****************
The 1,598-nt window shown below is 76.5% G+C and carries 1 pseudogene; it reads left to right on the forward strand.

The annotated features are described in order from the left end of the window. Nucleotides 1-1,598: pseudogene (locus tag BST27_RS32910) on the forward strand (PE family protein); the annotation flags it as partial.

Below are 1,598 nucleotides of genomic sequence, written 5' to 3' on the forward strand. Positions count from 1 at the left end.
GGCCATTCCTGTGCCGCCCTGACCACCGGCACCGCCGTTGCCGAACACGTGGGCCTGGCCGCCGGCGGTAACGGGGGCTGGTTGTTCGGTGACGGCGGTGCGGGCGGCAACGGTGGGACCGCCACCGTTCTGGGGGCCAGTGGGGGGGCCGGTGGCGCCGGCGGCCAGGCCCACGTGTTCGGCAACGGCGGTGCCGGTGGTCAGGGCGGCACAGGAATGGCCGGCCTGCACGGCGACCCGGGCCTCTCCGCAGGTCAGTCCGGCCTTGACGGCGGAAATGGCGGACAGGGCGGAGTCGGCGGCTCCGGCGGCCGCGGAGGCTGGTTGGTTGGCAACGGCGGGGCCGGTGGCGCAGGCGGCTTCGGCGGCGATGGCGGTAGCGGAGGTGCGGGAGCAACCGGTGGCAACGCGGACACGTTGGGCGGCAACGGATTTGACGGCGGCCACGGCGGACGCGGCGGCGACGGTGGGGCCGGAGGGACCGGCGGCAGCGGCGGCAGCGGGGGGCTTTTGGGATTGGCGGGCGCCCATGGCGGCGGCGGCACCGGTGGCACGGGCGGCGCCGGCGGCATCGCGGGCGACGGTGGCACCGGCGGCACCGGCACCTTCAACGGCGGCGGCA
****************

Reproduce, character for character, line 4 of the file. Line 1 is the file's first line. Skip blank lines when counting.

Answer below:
GGCCATTCCTGTGCCGCCCTGACCACCGGCACCGCCGTTGCCGAACACGTGGGCCTGGCCGCCGGCGGTAACGGGGGCTGGTTGTTCGGTGACGGCGGTGCGGGCGGCAACGGTGGGACCGCCACCGTTCTGGGGGCCAGTGGGGGGGCCGGTGGCGCCGGCGGCCAGGCCCACGTGTTCGGCAACGGCGGTGCCGGTGGTCAGGGCGGCACAGGAATGGCCGGCCTGCACGGCGACCCGGGCCTCTCCGCAGGTCAGTCCGGCCTTGACGGCGGAAATGGCGGACAGGGCGGAGTCGGCGGCTCCGGCGGCCGCGGAGGCTGGTTGGTTGGCAACGGCGGGGCCGGTGGCGCAGGCGGCTTCGGCGGCGATGGCGGTAGCGGAGGTGCGGGAGCAACCGGTGGCAACGCGGACACGTTGGGCGGCAACGGATTTGACGGCGGCCACGGCGGACGCGGCGGCGACGGTGGGGCCGGAGGGACCGGCGGCAGCGGCGGCAGCGGGGGGCTTTTGGGATTGGCGGGCGCCCATGGCGGCGGCGGCACCGGTGGCACGGGCGGCGCCGGCGGCATCGCGGGCGACGGTGGCACCGGCGGCACCGGCACCTTCAACGGCGGCGGCA